Password Protect Posts Created via Gravity Forms
A quick little plugin that sets the password for posts created via Gravity Forms. This came about as the result of a faculty request today. In this case it’ll grab the first form field and use that for the password. You could hardcode it into the plugin itself but I thought this gave a bit more flexibility. With this option you can make that field something that the user could set or you can make it hidden and set it consistently for all submissions.
Simple but maybe handy for someone else.
I want to be like Alan Levine someday but as I slowly progressively acquire the necessary coding skills I often make do with various kinds of semi-programistan hackery. Today was an example of that and so worth a bit of blogging. Jesse Goldstein, one of a cadre of most favored sociologists, sent me an email asking how hard it’d be to do a few things with his course site for Understanding Capitalism. He wanted the front page to have – three columns- each from a separate category a way to highlight items of import in the leftmost column a static chunk of text in the leftmost column There are lots of ways to do this. I’m actually confident I could write a child theme to do this . . . but it was fun to do it without that and to do it in about 30 minutes as we sat at the . The Theme Jesse course started out with the tried and true Twenty Fourteen theme. It’s a nice theme but not really the one I’d choose for something with three columns. I’ve really been enjoying Flat Bootstrap lately. It’s nice and clean both in the code and in the presentation and it’s, as the name implies, built on the Bootstrap framework which makes all sorts of neat tricks […]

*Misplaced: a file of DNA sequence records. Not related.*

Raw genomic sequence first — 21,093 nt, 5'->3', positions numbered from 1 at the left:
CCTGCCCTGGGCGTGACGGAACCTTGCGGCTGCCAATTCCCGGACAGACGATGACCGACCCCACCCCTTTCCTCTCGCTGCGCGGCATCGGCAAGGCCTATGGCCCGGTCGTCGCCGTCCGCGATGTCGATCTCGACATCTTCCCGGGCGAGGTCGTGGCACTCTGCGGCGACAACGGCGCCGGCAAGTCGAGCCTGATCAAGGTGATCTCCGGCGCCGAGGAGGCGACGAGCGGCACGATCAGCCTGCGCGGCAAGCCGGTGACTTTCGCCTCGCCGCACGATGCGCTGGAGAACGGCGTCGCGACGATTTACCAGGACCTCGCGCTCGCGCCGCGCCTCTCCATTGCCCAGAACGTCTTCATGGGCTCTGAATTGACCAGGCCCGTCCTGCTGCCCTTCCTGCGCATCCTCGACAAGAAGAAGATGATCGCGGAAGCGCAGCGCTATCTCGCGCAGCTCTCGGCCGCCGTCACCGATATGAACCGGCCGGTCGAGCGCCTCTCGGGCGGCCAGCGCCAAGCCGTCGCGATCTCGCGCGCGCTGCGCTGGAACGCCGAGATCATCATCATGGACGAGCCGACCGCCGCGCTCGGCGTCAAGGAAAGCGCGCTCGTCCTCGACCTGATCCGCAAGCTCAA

In terms of basic accessibility guidelines each page should have only one H1 element. In WordPress that’s usually built into the template and is usually the title of the post or page. I was thinking about that last night and wondered if we should just remove it as an option from the TinyMCE editor in WordPress. Removing options goes against my typical stance but I couldn’t think of any scenarios that demanded an H1 element but plenty of scenarios where offering it seemed like it’d create confusion. A brief perusal of the WordPress Codex’s TinyMCE section led to the code above. I put it in our generic network-activated plugin for Rampages. Next steps could include integrating a filter in kses to remove/replace H1 elements with H2 elements but that’ll wait for now as it seems a chunk more aggressive.
This is why things are more difficult than they might be . . . a story of why I have no idea about anything or maybe it’s a parable of complexity and human frailty. In the beginning, we created a WordPress Multisite install and turned on BuddyPress. To make the groups works correctly we network activated bbPress. As a result, anyone logged into their accounts who visited any other rampages site became a Participant of that site (a bbPress user role that allows forum participation). People got very nervous about people being in their user roles. Other people became very unhappy their My Sites list had too many sites. I had to figure out two things as a result. First, I needed to stop auto-Participant association. I eventually found a way to do that but I still had to deal with the stuff that already happened. The right way to do it was to delete the users who were participants across the multisite. But . . . at that time we couldn’t access our database through anything but php myadmin and it wouldn’t run because the database was too big. So I had to treat the problem and strip the sites from the displayed list. Fast forward a year or so. At this point, we were able to turn off […]